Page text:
Good Evening Mr. [Kohlhaas],
Our abatement unit has identified the following companies whose successful track records have been highlighted (though NOT an endorsement of their services) to property owners facing possible abatement proceedings with our office:
So you see, the City Attorney hauls these property owners into a meeting with threats of lawsuits backed by inexhaustible public funds. They tell the owners that they have a chance to avoid this fate by hiring a property manager and a security patrol. They don’t endorse any, but they have a list of ones they claim have been “successful”, although they don’t say what they’ve been successful at.
Then what? The property owners are going to hire ones that aren’t on the list? When failure to please the City Attorney has such dire consequences? This is like a protection racket, but even worse since there’s not even a promise that paying will stop the pain. Just an equivocal hint that paying money to the City Attorney’s friends7 might bring “success,” whatever that might mean in this context. That’s the story and here’s the list of the City Attorney’s favorite property managers and security guards:
North Oak Property Management
20501 Ventura Blvd.
Woodland Hills, CA 91364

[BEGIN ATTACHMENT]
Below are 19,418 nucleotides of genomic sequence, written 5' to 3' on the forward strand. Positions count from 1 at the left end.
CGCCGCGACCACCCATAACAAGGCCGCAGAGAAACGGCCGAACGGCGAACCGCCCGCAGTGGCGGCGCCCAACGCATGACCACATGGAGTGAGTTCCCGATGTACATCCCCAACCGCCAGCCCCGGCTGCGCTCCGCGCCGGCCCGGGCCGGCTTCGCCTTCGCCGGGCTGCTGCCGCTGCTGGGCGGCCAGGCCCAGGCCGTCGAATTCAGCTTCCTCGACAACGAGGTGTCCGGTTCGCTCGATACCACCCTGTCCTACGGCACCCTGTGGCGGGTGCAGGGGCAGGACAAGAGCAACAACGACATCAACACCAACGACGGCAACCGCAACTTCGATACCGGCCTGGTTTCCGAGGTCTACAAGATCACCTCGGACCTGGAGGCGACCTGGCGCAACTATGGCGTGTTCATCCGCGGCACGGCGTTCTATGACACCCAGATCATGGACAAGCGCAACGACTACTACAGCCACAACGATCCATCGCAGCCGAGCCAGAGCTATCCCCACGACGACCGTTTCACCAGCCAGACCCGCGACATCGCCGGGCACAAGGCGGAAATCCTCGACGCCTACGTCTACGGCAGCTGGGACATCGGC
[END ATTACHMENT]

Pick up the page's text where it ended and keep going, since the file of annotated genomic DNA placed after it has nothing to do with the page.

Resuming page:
Joel Rodstein/Steve Rodstein
West One Realty and Property Management, Inc. 115 W. California Blvd., Suite 168
Pasadena, CA 91105
LRS Realty and Management, Inc.
9400 Topanga Canyon Blvd., Suite 110 Chatsworth, CA 91311
Beachfront Property Management
Contact: Kyle Kazan, (562) 981-7777, firstname.lastname@example.org
Private Patrol Company:
American Executive Security
Contact: Gary Davis, (562) 668-2687
- These are private towing companies who have exclusive contracts to tow for the City. Towing of cars and RVs increases with gentrification, which pays off for developers but the police garages make a ton of money from it as well.
- A business improvement district hired the consultant in the linked-to post, but BIDs are created by the City, funded by the City, and controlled by the City. BID actions are City actions. Happy to debate this in the comments.
- I mean new to me, of course.
- See e.g. Slauson Girl’s story on the letter sent to Hussle’s partner David Gross.
- For what that’s worth with cops.
- It’s pretty strange that he sent the list in an email, by the way. The CPRA explicitly doesn’t require agencies to create records, and usually Wilson is really into these weird technicalities, so much so that if he can’t find an appropriate technicality or two to blow up into an unauthorized denial he will go ahead and invent one or two. But this time he just created a new record and sent it to me in an email without even printing it out on paper, xeroxing it a million times, and then rescanning it to PDF. I wonder what’s up?! Probably nothing. I wasn’t kidding about him being saintly. Wrong about the law mostly, but very patient, mostly.
- Metaphorical friends, don’t know about actual personal relationships.